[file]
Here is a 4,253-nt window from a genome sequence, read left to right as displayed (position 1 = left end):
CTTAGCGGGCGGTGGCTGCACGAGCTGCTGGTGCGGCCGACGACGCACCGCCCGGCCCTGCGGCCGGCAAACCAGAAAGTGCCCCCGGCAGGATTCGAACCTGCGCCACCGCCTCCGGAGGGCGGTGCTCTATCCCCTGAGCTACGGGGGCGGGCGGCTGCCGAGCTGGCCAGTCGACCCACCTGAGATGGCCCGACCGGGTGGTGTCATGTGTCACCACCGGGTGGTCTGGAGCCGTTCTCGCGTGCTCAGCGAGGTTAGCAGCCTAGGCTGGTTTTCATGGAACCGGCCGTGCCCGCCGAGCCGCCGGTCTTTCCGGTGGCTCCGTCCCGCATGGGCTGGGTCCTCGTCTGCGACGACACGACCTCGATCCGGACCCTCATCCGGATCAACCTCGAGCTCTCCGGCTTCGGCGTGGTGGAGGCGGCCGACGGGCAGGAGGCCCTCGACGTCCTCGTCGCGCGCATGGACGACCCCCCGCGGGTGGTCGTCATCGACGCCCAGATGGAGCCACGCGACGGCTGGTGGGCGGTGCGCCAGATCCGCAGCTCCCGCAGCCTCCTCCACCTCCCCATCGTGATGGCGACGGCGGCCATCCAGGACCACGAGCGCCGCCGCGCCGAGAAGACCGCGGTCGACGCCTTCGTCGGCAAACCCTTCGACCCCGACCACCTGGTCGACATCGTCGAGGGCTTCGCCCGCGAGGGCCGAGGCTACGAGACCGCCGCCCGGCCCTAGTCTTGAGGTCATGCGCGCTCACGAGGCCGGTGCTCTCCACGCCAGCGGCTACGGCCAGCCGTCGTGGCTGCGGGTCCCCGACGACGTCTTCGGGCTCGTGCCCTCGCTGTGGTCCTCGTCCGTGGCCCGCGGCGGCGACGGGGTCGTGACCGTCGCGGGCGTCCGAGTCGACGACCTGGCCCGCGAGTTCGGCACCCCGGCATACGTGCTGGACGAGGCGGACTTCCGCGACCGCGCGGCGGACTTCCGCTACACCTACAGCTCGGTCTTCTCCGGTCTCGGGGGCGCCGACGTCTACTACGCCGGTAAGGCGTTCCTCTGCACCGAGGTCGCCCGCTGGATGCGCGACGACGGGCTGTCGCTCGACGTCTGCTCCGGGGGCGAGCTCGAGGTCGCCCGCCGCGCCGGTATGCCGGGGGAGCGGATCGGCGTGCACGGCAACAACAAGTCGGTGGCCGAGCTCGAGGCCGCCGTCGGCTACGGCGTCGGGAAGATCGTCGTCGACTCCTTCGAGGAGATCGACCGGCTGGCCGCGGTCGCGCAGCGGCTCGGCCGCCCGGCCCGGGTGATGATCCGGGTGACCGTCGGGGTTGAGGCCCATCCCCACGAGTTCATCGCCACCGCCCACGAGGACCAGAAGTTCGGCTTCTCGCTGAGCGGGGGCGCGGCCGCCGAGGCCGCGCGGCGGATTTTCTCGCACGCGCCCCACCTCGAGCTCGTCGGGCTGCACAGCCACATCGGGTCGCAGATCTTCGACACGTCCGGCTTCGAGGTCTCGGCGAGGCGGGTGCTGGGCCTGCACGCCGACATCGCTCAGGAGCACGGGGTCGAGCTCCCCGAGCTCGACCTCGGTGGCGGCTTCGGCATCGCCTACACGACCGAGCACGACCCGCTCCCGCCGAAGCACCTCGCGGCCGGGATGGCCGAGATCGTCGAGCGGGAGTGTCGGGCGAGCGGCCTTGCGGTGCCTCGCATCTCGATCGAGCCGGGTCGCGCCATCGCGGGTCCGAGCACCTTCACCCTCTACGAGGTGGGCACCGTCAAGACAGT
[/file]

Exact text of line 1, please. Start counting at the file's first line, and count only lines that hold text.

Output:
Here is a 4,253-nt window from a genome sequence, read left to right as displayed (position 1 = left end):